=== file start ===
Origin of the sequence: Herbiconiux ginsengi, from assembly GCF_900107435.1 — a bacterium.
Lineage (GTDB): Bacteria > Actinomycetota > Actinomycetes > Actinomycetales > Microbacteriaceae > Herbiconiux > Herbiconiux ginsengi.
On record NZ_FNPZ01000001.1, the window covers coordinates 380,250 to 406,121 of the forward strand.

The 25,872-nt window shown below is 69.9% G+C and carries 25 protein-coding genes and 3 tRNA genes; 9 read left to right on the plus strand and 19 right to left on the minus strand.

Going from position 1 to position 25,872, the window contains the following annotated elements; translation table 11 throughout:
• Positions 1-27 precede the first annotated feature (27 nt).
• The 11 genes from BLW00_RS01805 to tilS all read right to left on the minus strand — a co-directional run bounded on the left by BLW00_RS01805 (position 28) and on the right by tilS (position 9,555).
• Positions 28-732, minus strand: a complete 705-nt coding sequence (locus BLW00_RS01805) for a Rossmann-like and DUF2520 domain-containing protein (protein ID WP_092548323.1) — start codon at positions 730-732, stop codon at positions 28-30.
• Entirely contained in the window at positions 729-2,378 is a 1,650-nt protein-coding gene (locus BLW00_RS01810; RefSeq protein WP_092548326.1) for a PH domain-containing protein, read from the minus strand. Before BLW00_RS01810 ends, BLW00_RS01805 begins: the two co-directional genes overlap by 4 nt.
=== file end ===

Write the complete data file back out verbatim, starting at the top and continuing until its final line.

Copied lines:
Origin of the sequence: Herbiconiux ginsengi, from assembly GCF_900107435.1 — a bacterium.
Lineage (GTDB): Bacteria > Actinomycetota > Actinomycetes > Actinomycetales > Microbacteriaceae > Herbiconiux > Herbiconiux ginsengi.
On record NZ_FNPZ01000001.1, the window covers coordinates 380,250 to 406,121 of the forward strand.

The 25,872-nt window shown below is 69.9% G+C and carries 25 protein-coding genes and 3 tRNA genes; 9 read left to right on the plus strand and 19 right to left on the minus strand.

Going from position 1 to position 25,872, the window contains the following annotated elements; translation table 11 throughout:
• Positions 1-27 precede the first annotated feature (27 nt).
• The 11 genes from BLW00_RS01805 to tilS all read right to left on the minus strand — a co-directional run bounded on the left by BLW00_RS01805 (position 28) and on the right by tilS (position 9,555).
• Positions 28-732, minus strand: a complete 705-nt coding sequence (locus BLW00_RS01805) for a Rossmann-like and DUF2520 domain-containing protein (protein ID WP_092548323.1) — start codon at positions 730-732, stop codon at positions 28-30.
• Entirely contained in the window at positions 729-2,378 is a 1,650-nt protein-coding gene (locus BLW00_RS01810; RefSeq protein WP_092548326.1) for a PH domain-containing protein, read from the minus strand. Before BLW00_RS01810 ends, BLW00_RS01805 begins: the two co-directional genes overlap by 4 nt.